Barbara Harris Combs, PhD is an Associate Professor in the Department of Sociology and Criminal Justice at Clark Atlanta University in Atlanta, Georgia. She received her Ph.D. in Sociology with a concentration in race and urban studies from Georgia State University in 2010. She also holds a Juris Doctorate degree from The Ohio State University and an MA in English from Xavier University (Ohio).
She brings this interdisciplinary background to her study of society. Her research focuses on the role place (as a geographical, social/cultural, and class construct) has on modern identity formation and human relations, especially race relations. She is the author of From Selma to Montgomery: The Long March to Freedom, a book about the Selma campaign for voting rights.
The book chronicles the marches, placing them in the context of the long Civil Rights Movement, and considers the legacy of the Voting Rights Act, drawing parallels with contemporary issues of enfranchisement. Her current book project, Blackout: The Continuing Assault against Black Bodies, argues there are underexplored cognitive aspects of place, which can prove helpful in understanding the continuing assault against black and brown bodies in US society.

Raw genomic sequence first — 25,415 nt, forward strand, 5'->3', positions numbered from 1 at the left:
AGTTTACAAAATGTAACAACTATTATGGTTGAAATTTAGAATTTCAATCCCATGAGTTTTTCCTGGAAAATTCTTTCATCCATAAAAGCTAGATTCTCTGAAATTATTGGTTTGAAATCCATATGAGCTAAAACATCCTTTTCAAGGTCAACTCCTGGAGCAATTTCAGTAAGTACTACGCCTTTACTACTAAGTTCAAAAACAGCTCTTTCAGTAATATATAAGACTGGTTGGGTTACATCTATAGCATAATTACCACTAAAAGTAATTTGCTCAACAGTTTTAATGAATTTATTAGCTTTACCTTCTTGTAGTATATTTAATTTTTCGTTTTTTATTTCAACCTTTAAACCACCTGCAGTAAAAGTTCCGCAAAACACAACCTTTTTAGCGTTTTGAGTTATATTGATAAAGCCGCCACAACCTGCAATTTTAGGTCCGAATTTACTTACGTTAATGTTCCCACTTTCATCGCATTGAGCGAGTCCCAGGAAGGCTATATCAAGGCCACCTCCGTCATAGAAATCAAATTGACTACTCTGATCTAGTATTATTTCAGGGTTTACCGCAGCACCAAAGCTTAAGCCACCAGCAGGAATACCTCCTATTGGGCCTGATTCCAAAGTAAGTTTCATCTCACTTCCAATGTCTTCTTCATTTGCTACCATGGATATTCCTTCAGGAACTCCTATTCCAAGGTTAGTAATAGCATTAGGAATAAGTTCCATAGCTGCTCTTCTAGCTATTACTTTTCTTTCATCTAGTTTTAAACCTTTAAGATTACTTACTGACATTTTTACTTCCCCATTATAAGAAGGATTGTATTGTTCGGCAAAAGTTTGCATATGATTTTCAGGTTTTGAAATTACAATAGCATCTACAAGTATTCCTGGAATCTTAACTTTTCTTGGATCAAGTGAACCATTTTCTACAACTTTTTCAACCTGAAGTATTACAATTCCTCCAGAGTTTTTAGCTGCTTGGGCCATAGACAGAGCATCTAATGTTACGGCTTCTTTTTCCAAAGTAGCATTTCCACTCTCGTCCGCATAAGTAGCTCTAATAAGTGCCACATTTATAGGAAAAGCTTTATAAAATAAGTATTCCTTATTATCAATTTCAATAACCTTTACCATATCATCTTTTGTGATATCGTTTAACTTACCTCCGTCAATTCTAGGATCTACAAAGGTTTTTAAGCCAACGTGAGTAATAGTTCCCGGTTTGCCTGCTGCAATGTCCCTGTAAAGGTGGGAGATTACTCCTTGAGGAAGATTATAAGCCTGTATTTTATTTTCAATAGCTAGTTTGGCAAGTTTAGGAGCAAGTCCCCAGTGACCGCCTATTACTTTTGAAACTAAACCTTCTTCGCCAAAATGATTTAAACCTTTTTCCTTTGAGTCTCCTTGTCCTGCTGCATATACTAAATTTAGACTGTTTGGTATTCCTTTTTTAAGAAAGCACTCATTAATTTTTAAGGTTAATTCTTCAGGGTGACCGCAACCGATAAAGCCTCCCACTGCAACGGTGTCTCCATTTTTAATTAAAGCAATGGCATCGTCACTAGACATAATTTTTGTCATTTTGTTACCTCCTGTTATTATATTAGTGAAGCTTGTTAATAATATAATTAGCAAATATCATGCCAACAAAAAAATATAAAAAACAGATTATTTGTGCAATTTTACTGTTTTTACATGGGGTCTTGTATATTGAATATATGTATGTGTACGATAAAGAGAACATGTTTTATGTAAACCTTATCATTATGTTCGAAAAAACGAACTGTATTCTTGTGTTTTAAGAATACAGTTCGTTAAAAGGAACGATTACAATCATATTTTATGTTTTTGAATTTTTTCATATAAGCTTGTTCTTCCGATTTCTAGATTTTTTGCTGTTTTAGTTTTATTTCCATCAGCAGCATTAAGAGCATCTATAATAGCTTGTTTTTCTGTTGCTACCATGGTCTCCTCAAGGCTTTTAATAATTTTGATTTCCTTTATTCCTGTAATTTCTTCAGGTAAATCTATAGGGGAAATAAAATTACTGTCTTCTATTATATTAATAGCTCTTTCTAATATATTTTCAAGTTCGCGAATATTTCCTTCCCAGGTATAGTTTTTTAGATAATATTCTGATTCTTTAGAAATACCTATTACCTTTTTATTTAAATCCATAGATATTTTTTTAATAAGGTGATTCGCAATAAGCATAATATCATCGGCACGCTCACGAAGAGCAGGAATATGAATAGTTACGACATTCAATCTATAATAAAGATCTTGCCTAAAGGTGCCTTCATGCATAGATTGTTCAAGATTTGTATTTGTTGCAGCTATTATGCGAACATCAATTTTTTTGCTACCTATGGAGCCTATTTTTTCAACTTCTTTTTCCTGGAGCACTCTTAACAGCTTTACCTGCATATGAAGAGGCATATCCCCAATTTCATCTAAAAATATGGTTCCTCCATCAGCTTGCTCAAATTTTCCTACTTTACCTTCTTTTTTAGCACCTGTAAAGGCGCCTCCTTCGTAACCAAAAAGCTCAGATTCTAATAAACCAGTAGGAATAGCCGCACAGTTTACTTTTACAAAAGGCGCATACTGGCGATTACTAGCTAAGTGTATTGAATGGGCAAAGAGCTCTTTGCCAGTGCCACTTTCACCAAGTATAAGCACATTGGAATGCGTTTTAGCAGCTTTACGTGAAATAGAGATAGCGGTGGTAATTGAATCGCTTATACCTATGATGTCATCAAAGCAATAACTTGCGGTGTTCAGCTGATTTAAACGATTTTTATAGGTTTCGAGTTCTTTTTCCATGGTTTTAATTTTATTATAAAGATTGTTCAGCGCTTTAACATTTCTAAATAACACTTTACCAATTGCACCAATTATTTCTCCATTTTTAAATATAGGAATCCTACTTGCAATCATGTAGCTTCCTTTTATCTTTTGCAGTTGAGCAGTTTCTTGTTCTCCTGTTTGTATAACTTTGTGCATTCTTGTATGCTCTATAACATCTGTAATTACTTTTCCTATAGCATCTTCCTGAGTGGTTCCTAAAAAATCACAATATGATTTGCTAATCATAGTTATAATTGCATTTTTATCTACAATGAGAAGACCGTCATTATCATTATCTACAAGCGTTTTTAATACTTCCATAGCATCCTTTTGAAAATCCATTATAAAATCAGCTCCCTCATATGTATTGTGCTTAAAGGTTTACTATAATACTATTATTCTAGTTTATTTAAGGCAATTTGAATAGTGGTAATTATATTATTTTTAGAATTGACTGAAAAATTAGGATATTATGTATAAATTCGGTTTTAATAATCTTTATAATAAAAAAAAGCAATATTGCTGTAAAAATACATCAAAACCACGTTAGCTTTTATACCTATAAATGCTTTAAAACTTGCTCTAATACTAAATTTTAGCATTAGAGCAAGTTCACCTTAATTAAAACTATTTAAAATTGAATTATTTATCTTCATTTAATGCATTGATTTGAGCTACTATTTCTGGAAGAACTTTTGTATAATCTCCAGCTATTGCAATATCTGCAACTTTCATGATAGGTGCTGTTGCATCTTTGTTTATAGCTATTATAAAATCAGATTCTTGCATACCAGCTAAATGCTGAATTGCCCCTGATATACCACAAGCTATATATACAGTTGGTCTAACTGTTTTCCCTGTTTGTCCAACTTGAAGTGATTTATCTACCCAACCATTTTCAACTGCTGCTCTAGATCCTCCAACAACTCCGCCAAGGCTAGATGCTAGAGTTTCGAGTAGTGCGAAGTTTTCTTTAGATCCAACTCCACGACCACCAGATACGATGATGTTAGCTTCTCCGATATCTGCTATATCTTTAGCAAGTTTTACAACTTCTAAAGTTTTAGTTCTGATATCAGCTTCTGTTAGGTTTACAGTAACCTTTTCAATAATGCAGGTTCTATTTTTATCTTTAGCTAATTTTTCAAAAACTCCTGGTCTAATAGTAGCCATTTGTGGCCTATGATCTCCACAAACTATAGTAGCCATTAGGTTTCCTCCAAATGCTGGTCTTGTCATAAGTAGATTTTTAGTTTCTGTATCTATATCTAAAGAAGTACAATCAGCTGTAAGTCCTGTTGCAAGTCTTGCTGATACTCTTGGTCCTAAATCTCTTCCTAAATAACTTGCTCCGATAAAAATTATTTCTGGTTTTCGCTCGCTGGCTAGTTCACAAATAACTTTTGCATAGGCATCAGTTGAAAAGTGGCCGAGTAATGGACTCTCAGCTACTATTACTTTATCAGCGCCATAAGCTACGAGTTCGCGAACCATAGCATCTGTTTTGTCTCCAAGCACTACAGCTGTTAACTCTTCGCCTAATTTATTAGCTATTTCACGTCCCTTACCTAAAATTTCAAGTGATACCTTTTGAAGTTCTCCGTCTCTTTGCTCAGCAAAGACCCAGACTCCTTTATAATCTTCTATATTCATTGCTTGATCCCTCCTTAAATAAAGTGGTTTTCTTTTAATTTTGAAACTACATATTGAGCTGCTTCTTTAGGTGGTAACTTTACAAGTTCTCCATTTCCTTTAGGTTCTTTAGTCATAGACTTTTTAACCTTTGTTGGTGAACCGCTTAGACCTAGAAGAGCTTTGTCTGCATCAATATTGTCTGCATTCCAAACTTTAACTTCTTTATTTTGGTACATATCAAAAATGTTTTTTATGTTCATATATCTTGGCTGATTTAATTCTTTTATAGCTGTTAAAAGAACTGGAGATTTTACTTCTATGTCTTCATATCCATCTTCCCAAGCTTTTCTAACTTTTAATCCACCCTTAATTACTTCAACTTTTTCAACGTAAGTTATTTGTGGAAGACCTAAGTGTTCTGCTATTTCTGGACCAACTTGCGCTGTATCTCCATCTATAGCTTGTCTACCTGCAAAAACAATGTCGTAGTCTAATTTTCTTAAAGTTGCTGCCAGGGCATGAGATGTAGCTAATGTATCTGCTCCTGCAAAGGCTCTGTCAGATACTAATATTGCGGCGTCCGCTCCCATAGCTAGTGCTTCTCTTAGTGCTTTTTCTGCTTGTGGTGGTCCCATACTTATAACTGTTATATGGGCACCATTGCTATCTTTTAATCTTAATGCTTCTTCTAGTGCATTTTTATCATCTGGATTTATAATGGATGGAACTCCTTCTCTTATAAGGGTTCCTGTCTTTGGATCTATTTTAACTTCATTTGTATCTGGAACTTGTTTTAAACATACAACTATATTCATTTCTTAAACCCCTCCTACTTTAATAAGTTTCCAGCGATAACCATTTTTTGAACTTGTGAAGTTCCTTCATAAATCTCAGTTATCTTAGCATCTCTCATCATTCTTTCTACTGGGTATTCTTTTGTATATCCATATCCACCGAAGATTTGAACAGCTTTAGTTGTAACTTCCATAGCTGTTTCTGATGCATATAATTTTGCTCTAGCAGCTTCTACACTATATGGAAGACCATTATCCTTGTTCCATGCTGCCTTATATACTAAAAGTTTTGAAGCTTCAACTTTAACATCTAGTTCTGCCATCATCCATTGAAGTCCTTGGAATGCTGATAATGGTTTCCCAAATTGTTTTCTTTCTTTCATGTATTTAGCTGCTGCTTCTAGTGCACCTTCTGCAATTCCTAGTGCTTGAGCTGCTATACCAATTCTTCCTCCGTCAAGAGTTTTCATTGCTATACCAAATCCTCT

It does so by advancing a theoretical framework--bodies out of place (BOP)—that exposes frameworks used to justify and normalize the contemporary rash of attacks on black and brown bodies and fit them into a continuing historical pattern of anti-blackness.
The book is under contract with the University of Georgia Press. She has published in a variety of academic journals including, Critical Sociology, Sociological Spectrum, American Behavioral Scientist, Sociology of Race and Ethnicity, and others.
Du Bois Panel Bios